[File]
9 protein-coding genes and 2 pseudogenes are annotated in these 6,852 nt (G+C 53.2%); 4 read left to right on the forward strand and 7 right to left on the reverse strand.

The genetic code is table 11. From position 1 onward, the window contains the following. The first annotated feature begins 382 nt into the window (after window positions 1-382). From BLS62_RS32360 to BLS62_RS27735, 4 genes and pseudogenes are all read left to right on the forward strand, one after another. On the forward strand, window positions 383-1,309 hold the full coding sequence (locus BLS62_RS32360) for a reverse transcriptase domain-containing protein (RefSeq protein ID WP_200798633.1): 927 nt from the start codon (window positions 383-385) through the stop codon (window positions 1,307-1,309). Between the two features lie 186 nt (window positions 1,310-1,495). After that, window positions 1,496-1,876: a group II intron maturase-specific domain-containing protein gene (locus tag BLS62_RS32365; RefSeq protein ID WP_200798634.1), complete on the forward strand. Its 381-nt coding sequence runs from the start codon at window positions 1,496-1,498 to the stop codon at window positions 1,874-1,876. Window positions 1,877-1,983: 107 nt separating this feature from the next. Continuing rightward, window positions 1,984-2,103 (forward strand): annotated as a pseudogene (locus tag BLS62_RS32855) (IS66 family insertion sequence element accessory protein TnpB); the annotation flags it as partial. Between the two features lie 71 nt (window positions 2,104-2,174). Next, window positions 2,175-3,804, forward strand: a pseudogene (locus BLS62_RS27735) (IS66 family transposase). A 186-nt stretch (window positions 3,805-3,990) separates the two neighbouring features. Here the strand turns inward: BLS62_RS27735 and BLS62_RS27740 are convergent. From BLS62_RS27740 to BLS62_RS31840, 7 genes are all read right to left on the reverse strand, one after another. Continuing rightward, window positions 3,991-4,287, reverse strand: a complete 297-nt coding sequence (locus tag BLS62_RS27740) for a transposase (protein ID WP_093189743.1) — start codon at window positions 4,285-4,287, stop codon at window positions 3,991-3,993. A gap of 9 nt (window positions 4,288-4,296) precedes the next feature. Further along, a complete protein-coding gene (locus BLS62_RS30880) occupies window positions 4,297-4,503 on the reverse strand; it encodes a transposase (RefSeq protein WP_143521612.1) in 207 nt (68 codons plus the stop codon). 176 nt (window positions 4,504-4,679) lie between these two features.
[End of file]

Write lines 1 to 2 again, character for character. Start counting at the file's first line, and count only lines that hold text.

9 protein-coding genes and 2 pseudogenes are annotated in these 6,852 nt (G+C 53.2%); 4 read left to right on the forward strand and 7 right to left on the reverse strand.

The genetic code is table 11. From position 1 onward, the window contains the following. The first annotated feature begins 382 nt into the window (after window positions 1-382). From BLS62_RS32360 to BLS62_RS27735, 4 genes and pseudogenes are all read left to right on the forward strand, one after another. On the forward strand, window positions 383-1,309 hold the full coding sequence (locus BLS62_RS32360) for a reverse transcriptase domain-containing protein (RefSeq protein ID WP_200798633.1): 927 nt from the start codon (window positions 383-385) through the stop codon (window positions 1,307-1,309). Between the two features lie 186 nt (window positions 1,310-1,495). After that, window positions 1,496-1,876: a group II intron maturase-specific domain-containing protein gene (locus tag BLS62_RS32365; RefSeq protein ID WP_200798634.1), complete on the forward strand. Its 381-nt coding sequence runs from the start codon at window positions 1,496-1,498 to the stop codon at window positions 1,874-1,876. Window positions 1,877-1,983: 107 nt separating this feature from the next. Continuing rightward, window positions 1,984-2,103 (forward strand): annotated as a pseudogene (locus tag BLS62_RS32855) (IS66 family insertion sequence element accessory protein TnpB); the annotation flags it as partial. Between the two features lie 71 nt (window positions 2,104-2,174). Next, window positions 2,175-3,804, forward strand: a pseudogene (locus BLS62_RS27735) (IS66 family transposase). A 186-nt stretch (window positions 3,805-3,990) separates the two neighbouring features. Here the strand turns inward: BLS62_RS27735 and BLS62_RS27740 are convergent. From BLS62_RS27740 to BLS62_RS31840, 7 genes are all read right to left on the reverse strand, one after another. Continuing rightward, window positions 3,991-4,287, reverse strand: a complete 297-nt coding sequence (locus tag BLS62_RS27740) for a transposase (protein ID WP_093189743.1) — start codon at window positions 4,285-4,287, stop codon at window positions 3,991-3,993. A gap of 9 nt (window positions 4,288-4,296) precedes the next feature. Further along, a complete protein-coding gene (locus BLS62_RS30880) occupies window positions 4,297-4,503 on the reverse strand; it encodes a transposase (RefSeq protein WP_143521612.1) in 207 nt (68 codons plus the stop codon). 176 nt (window positions 4,504-4,679) lie between these two features.